Honorable Leadership Needed: A Few Thoughts on Last Night’s Debate

I stared in disbelief at my laptop last night as our Vice President interrupted Congressman Paul Ryan 96 times in about as many minutes of debate. When I observed his arrogance, his degrading laughter, his angry responses, and his dismissive attitude, I was deeply troubled.

These debates are first and foremost about policy. But when one’s attitude is so belligerent an honest dialogue of substantial issues can scarcely take place. It is not enough to excuse our Vice President by simply saying that he was trying to overwhelm the congressman like a tsunami, or to say, “That’s just the way Joe Biden is.” No one should act that way.

A burning issue was raised last night that is not on a party’s political platform, nor on a moderator’s list of questions, but is crucial for our nation. That’s the issue of relating to each other with dignity. Titus 3:2 reminds us “To speak evil of no man, to be no brawlers, but gentle, shewing all meekness unto all men.” Even if we believe that another person is wrong and must be publicly corrected (as in a debate), we should do it in a way that shows courtesy and respect (2 Tim. 2:24; 1 Pet. 3:15–16).

In a word, you might boil it down to honor. The Bible says in 1 Peter 2:17, “Honour all men. Love the brotherhood. Fear God. Honour the king.” We have a special responsibility to give honor and respect to those in authority. But we have a general responsibility to honor all human beings. If for no other reason, we should honor them because man was created in the image of God (James 3:9).

Honor is especially crucial for leadership. God requires that leaders in the church be “grave” (Titus 3:8), which means dignified or honorable. When God commands us to honor those in authority, He implicitly commands leaders to act in a manner worthy of honor. Leaders should not let people despise them (Titus 2:15). But how? They must be examples of honorable character (1 Tim. 4:12).

Sadly, we live in an age without honor. Our culture neither gives honor nor does it know how to act in an honorable manner. Our heroes are insolent rebels who demand honor but do not deserve it. Disrespect is fashionable, and dignity is discounted as stuffy pride.

Ironically, we gain honor by being humble. Proverbs 29:23 says, “A man’s pride shall bring him low: but honour shall uphold the humble in spirit.” In other words, we cannot gain true honor by attempting to steal it from other people. We become men and women of honor by giving honor—first to God, secondly to our fathers and mothers and other authorities, and thirdly to all people. Pride makes us into mockers (Prov. 21:24). If we disrespect other people, then we provoke them to anger and forfeit our moral influence over them (Eph. 6:4). When a leader serves people he wins their loyalty, but if he acts with harsh arrogance he loses their respect and support, as we see in the foolish pride of Rehoboam (1 Kings 12:1–16).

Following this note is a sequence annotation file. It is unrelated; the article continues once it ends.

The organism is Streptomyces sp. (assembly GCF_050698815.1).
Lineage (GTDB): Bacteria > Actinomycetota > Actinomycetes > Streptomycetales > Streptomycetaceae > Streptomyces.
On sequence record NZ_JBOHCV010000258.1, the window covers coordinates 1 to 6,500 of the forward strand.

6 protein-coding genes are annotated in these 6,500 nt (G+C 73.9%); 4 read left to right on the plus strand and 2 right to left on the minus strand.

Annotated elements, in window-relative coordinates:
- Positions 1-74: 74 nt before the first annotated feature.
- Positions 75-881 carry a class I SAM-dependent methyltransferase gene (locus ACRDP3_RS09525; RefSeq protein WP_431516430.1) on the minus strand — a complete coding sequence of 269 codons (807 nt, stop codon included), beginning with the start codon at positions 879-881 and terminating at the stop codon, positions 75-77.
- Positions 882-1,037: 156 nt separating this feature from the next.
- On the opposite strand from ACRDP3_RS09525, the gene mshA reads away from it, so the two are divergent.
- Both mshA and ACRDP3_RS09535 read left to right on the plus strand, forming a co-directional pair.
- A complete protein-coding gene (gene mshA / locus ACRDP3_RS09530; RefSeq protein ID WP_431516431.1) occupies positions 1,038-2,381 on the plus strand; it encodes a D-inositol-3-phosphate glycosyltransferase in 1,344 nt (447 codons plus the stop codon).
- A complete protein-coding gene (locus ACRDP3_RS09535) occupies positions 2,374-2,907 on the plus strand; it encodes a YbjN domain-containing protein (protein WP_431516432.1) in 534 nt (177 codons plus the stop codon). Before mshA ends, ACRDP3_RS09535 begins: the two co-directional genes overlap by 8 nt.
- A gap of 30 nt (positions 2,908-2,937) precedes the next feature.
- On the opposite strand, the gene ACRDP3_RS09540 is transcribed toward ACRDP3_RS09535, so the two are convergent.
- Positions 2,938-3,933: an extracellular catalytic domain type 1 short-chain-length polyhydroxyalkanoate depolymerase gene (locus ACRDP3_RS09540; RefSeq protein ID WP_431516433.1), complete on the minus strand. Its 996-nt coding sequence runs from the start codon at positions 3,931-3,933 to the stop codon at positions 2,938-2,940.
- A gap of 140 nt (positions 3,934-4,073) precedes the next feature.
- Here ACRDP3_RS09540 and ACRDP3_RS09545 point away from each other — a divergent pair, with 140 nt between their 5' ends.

The Vice President’s behavior last night was anything but honorable, precisely because he refused to give due honor to a fellow human being and a fellow government official. He has brought shame to the office he bears and to the American people. Vice President Biden should repent and publicly apologize for his conduct.

However, Mr. Biden’s behavior points to a broader need for honorable leadership in America. When George Washington completed his job as commander of the American army during the Revolutionary War, many people expected him to make himself the king of the American colonies. In fact, some people urged him to do so. When the news spread that instead of reaching for a crown, he resigned his military powers and humbly yielded to the civilian government, King George exclaimed, “If he does that, he will be the greatest man in the world.” This is true greatness: humbly serving others (Matt. 20:25–28).

Our culture once recognized and valued honor, even among those who did not embrace biblical Christianity. Some years after Washington died, Thomas Jefferson said of him, “He was incapable of fear, meeting personal dangers with the calmest unconcern. Perhaps the strongest feature in his character was prudence, never acting until every circumstance, every consideration, was maturely weighed; refraining if he saw a doubt, but, when once decided, going through with his purpose, whatever obstacles opposed. His integrity was most pure, his justice the most inflexible I have ever known, no motives of interest or consanguinity, of friendship or hatred, being able to bias his decision. He was, indeed, in every sense of the words, a wise, a good, and a great man.”